Smart locks: Convenience comes with security doubts

Industry Trends 2021-01-15 1302 1


Reference:BBC | Updated:12 Jan 2020

For Candace Nelson, finding out about smart locks from a friend "really was a game changer".

People like her, who live with Obsessive Compulsive Disorder (OCD), often feel a need to perform routines like washing their hands, counting things or checking a door is locked.

"I have quite a few times nearly made it to work and couldn't remember if I locked the door, so I'd turn around," she says.

On other occasions she has driven for an hour before turning back. "My brain will not stop until I know for sure," explains Miss Nelson, who works for the Girl Scouts in Charleston, West Virginia.

But in September she installed a door lock that she can monitor from her smartphone.

"Being able to just look at my phone and feel that sense of comfort really helps put me at ease," she says.

Smart locks like Kwikset's Kevo began to appear in 2013. Using a Kevo, your smartphone transmits the key by bluetooth from your pocket, then you touch the lock to open it.

Bluetooth uses less energy than wi-fi, but offers fewer features.

Raising the stakes, Yale's August and Schlage's Encode, launched in 2018 and 2019, have wi-fi as well.

Wi-fi lets you monitor and control the lock when you're away from home, and see the face of your Amazon delivery person who wants to get in.

Connecting with wi-fi also allows your lock to talk to Alexa or Siri, and turn on your lights and adjust the thermostat when you get home. The electronic equivalent of a dog fetching your slippers.

Using a smartphone as a key has become especially popular for AirBnB hosts, and the rental platform has a partnership with Yale.

Worldwide, the smart lock market is on track to reach $4.4bn (£3.2bn) in 2027, up tenfold from $420m in 2016, according to market research firm Statista.

Smartphone keys are also gaining popularity in Asia.

Taiwan-based Tracy Tsai, research firm Gartner's vice president for connected homes, points out that people are already happy to use smartphones for shopping so using them as a key is a small step.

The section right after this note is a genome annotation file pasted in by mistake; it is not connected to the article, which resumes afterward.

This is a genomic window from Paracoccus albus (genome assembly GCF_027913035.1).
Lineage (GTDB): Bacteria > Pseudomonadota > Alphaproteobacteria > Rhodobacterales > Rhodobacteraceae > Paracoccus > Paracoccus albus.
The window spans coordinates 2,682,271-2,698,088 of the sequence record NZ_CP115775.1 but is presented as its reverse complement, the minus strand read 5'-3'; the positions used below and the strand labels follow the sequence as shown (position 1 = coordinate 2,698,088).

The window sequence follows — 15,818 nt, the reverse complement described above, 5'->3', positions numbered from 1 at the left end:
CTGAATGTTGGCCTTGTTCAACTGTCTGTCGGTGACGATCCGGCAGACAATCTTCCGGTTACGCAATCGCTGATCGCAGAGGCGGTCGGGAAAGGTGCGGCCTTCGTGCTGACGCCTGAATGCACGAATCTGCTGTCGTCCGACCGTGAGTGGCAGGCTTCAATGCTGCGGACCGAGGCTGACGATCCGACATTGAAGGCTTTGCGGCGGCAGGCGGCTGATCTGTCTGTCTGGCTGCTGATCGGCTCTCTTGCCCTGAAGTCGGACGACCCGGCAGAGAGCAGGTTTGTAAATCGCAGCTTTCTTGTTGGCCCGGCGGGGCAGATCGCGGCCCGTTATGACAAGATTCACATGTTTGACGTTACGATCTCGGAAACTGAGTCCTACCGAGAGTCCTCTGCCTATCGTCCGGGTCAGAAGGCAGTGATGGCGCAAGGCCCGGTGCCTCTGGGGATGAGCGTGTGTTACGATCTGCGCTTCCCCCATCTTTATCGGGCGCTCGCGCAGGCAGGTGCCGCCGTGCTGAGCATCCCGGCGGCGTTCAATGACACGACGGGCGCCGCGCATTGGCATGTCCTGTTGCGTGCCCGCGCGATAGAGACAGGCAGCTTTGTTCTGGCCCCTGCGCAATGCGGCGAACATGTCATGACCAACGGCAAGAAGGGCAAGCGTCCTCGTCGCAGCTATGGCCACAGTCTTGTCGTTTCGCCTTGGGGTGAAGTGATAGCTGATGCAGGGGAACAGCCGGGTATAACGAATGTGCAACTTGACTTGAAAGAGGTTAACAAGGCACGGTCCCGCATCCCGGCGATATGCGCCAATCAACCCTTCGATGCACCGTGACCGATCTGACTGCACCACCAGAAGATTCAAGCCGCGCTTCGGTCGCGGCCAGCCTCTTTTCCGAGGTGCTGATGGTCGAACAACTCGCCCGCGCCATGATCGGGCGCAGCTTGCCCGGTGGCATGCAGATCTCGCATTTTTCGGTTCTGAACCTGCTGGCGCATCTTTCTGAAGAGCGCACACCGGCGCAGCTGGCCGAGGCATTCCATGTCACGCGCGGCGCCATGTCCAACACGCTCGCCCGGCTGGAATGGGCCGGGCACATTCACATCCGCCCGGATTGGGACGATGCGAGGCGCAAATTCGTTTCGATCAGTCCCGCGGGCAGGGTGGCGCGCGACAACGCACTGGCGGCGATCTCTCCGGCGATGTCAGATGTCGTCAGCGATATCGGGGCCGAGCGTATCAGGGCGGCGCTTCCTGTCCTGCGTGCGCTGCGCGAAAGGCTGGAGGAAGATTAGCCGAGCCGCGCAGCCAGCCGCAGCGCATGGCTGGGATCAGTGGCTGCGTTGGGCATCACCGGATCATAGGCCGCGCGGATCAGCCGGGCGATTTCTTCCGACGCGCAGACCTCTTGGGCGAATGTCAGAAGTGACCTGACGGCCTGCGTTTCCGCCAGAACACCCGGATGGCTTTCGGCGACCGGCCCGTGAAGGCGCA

But some analysts worry about the fast growth of the market and whether locks are secure enough.

As principal security researcher at Tripwire, a risk management software firm, Craig Young has tested many smart locks.

He says he would not be comfortable having a smart lock on his home. Mr Young thinks that some manufacturers do not invest enough in looking for flaws in their systems.

"I think there's a lot of times that organisations are trying to reinvent the wheel for some of the fundamental components... and they don't have the necessary expertise to do that securely."

There is the risk that the lock could be opened by a hacker, but Mr Young is also concerned about reliability.

"Until I've seen better proven track records of reliability for the uptime of the services that are running the systems, as well as the individual components in these locks, I don't think it's a great idea to make your personal safety rely on these," he says.

Another challenge for manufacturers has been extending battery life, currently about six months for locks using wi-fi.

"Wi-fi is very challenging. It's kind of the holy grail of Internet of Things devices," says Rob Martens, chief design officer at Allegion, which makes Schlage locks.

"The biggest challenge is creating a product that doesn't drain the battery," agrees Jeff Pouliot from Minneapolis smart lock maker Lockly.

One solution is to let locks conserve power in a standby mode, then check in every few seconds to see if they should stay connected to the wi-fi. The locks wake up quickly enough for the user not to notice any delay, but a lot of power is saved by the intermittent wi-fi connection.

It can also be tricky to install smart locks.

Yale Locks has a retrofit device that fits over an existing deadbolt with a few screws.

Helpful if you're in rented accommodation, although a problem is lock types. In Asia and the US, they're pretty standard, but in the UK, houses can be very old and quirky.

"I'm a bit of a door nerd now," confesses Kate Clark, London-based managing director for Stockholm's ASSA ABLOY Group, which makes Yale Locks.

For fast-growing parts of South East Asia, like Vietnam and Indonesia, holiday homes and smart locks are popular, but the internet connections may be ropy.

One workaround is dispensing with internet connectivity altogether.

A server can use an algorithm to give you a code a lock can recognise without being connected to the network, says Cherry Lim from Singapore-based Igloohome, which makes a device using this principle. "The lock knows this code works from 3:30 to 5:50," she says.

Lock makers now realise they need to design for two very different types of users, says Mr Martens.

Some want an "active command and control experience" using Siri or Alexa.

But others long for locks to "do autonomously what you want them to do and be forgotten into the background, so they add value by removing complexity in your life," he says.

If we used to think of locks as a way of keeping everyone out, wi-fi locks are instead becoming devices to lock the right people out while letting your cleaner, mum or delivery person in.

They can have unexpected uses too, says Candace Nelson. A friend of hers broke up with her boyfriend, and instead of changing her locks, simply removed him from her authorised key users.

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